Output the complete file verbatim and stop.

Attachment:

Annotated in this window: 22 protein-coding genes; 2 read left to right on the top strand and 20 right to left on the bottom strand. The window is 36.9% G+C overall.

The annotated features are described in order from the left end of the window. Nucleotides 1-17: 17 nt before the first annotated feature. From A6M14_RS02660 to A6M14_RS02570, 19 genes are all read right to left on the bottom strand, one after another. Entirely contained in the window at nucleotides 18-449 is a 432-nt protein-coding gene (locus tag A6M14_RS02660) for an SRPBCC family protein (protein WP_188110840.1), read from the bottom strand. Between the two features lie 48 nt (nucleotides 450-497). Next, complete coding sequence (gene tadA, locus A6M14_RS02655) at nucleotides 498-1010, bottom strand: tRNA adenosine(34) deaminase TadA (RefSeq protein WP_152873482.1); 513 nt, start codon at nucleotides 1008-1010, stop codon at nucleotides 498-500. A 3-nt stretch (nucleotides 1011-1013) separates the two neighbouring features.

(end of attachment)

Annotated in this window: 22 protein-coding genes; 2 read left to right on the top strand and 20 right to left on the bottom strand. The window is 36.9% G+C overall.

The annotated features are described in order from the left end of the window. Nucleotides 1-17: 17 nt before the first annotated feature. From A6M14_RS02660 to A6M14_RS02570, 19 genes are all read right to left on the bottom strand, one after another. Entirely contained in the window at nucleotides 18-449 is a 432-nt protein-coding gene (locus tag A6M14_RS02660) for an SRPBCC family protein (protein WP_188110840.1), read from the bottom strand. Between the two features lie 48 nt (nucleotides 450-497). Next, complete coding sequence (gene tadA, locus A6M14_RS02655) at nucleotides 498-1010, bottom strand: tRNA adenosine(34) deaminase TadA (RefSeq protein WP_152873482.1); 513 nt, start codon at nucleotides 1008-1010, stop codon at nucleotides 498-500. A 3-nt stretch (nucleotides 1011-1013) separates the two neighbouring features.